Family Farms Dominate U.S. Agriculture
By Capital Press
Let us forever lay to rest the popular fiction that family-owned and operated farms are a small minority and the accompanying corollary that corporations are taking over U.S. agriculture.
It just isn’t so. It never was, and it never will be.
In fact, the U.S. Department of Agriculture (USDA) recently produced a study which found 98 percent of the two million farms in the U.S. are family farms. This is a far cry from chatter online about the demise of the family farm.
“Family farmers are disappearing across rural America, small American farmers are nearing extinction and how America’s food giants swallowed the family farmers,” are just three of the headlines continuing to proliferate on the internet and elsewhere, announcing the death of the family farm.
The paraphrase Mark Twain reports of the demise of the family farm are greatly exaggerated.
This is not to say farming is getting easier for families or anyone else. More regulations, rules, mandates and requirements continue to target farms and ranches.
What lawmakers and their siblings, the rulemakers, don’t realize is nearly every new regulation comes with a sheaf of new reporting requirements. And, those requirements mean farmers must spend more time shuffling paperwork and less time growing crops and raising livestock.
It is this eight and one-half by 11 burden which causes many small farmers to consider selling their operations to larger farms that have staff dedicated to keeping the paperwork in order. If a person wants to bemoan the plight of the family farmer, they should first understand fewer regulations are needed – not more.
One might wonder, “If most farms are family operations, why are they so big?”
However, most farms are actually just the right size.
Some farmers, those who grow herbs, for example, do well on a handful of acres or even a portion of an acre. The cost of production, size of the crop and price it brings all determine whether it is worthwhile.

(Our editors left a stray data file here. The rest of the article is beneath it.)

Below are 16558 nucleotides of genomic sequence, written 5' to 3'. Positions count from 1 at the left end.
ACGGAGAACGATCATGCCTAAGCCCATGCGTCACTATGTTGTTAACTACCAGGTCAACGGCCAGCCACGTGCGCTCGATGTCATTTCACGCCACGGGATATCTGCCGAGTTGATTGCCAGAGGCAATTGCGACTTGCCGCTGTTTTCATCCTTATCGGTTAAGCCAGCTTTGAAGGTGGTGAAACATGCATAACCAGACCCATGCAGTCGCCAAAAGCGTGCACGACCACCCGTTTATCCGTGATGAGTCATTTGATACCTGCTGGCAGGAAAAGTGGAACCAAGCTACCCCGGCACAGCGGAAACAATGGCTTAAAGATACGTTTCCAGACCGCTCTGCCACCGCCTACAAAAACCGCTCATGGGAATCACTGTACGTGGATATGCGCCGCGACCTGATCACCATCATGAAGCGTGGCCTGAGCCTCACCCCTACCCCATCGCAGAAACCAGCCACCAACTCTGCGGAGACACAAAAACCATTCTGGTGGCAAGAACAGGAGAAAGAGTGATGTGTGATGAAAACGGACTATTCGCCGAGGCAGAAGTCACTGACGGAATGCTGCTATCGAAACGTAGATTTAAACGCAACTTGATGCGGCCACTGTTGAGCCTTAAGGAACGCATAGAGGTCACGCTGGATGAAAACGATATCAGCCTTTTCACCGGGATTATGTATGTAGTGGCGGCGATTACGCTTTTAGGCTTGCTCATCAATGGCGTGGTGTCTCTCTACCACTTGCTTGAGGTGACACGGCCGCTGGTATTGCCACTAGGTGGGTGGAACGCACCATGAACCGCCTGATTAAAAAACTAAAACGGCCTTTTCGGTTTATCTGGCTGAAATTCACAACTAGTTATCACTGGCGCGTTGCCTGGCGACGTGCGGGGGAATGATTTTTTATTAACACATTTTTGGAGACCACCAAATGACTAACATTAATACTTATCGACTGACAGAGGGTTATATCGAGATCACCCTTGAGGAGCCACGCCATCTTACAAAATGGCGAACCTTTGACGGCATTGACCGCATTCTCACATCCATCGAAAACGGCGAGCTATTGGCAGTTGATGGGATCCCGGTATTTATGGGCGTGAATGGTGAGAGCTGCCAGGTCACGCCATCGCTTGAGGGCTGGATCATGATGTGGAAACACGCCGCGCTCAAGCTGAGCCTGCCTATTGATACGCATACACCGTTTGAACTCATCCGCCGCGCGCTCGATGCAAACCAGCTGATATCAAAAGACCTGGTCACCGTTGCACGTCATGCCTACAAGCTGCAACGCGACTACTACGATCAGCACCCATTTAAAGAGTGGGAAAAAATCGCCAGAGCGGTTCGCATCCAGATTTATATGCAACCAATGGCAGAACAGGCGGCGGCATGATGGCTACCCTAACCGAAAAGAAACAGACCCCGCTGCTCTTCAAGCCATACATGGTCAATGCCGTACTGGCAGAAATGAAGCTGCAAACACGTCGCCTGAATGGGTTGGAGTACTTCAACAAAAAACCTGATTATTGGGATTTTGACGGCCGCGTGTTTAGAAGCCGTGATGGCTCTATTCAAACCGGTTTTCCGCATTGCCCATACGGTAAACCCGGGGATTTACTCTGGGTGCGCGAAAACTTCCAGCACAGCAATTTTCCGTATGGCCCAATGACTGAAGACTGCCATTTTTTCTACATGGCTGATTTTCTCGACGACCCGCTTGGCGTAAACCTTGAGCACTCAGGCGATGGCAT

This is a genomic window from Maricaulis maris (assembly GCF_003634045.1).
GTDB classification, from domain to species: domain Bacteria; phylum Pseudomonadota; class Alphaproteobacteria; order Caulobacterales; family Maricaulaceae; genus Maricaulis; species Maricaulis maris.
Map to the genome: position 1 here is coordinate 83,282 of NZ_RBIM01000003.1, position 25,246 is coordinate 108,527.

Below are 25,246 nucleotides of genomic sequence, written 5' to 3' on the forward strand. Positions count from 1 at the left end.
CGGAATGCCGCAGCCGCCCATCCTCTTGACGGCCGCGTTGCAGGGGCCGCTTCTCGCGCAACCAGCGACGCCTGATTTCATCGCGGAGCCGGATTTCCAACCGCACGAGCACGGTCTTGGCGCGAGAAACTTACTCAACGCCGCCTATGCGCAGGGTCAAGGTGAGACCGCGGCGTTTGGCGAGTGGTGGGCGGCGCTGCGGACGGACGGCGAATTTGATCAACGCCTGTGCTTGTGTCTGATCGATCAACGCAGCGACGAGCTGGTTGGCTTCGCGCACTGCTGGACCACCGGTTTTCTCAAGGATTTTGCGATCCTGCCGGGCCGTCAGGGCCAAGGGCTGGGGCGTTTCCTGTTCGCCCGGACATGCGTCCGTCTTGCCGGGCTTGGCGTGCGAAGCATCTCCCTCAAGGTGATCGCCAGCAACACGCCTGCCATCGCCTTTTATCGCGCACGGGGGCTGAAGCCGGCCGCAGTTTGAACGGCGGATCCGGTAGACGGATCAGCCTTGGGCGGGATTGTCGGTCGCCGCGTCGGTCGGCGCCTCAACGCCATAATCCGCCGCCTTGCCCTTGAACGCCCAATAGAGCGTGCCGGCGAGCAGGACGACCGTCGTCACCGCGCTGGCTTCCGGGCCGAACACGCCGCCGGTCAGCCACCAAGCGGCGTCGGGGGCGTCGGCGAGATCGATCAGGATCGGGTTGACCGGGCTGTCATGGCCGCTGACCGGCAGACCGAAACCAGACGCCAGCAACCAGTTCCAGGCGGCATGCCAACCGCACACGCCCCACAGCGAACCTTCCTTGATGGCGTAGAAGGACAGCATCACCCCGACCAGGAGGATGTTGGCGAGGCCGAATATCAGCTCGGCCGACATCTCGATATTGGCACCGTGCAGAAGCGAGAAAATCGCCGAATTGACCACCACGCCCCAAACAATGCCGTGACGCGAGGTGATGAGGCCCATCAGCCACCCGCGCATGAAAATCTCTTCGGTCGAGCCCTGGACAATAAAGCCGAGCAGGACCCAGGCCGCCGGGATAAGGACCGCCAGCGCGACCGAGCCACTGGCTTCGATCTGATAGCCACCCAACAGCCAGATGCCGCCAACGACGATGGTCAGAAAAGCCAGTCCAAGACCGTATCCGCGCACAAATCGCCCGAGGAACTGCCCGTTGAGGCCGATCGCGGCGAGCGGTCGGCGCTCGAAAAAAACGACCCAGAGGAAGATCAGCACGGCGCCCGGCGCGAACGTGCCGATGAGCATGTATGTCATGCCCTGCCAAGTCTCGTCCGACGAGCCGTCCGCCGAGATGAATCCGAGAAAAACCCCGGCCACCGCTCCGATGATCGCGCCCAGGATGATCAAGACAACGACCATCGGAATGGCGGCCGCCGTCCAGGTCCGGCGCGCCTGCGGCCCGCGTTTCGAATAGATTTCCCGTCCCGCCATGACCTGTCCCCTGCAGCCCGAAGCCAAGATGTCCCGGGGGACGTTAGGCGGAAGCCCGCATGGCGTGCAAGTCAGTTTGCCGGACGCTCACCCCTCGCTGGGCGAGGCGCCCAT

Other farms, to reach a level of efficiency, must be large. A good example is a wheat farm. It requires tractors, planters, combines and an array of other equipment and implements. The farmer must then figure out the size that works best for the operation, considering the variable price of wheat, yields and many other factors.
In between are other farms, which grow everything from row crops to seed crops.
Again, the key is to make the farm the right size to maximize efficiency.
According to the USDA, 89 percent of all U.S. farms are small family farms. They occupy a little less than half of all the farmland and produce about 20 percent of the total crop value. About three percent of all family farms are large and grow 46 percent of the nation’s crops and livestock on about 25 percent of the ag land.
Only two percent of all farms are not family owned and operated. They exist on 10 percent of the agricultural land and produce 17 percent of the nation’s crops and livestock, according to USDA.
So, remember this the next time an alarmist screeches about family farms disappearing. They haven’t disappeared – they’re probably just out back working or at the kitchen table filling out paperwork.
This op-ed column was originally published in Capital Press on Dec. 22, 2022.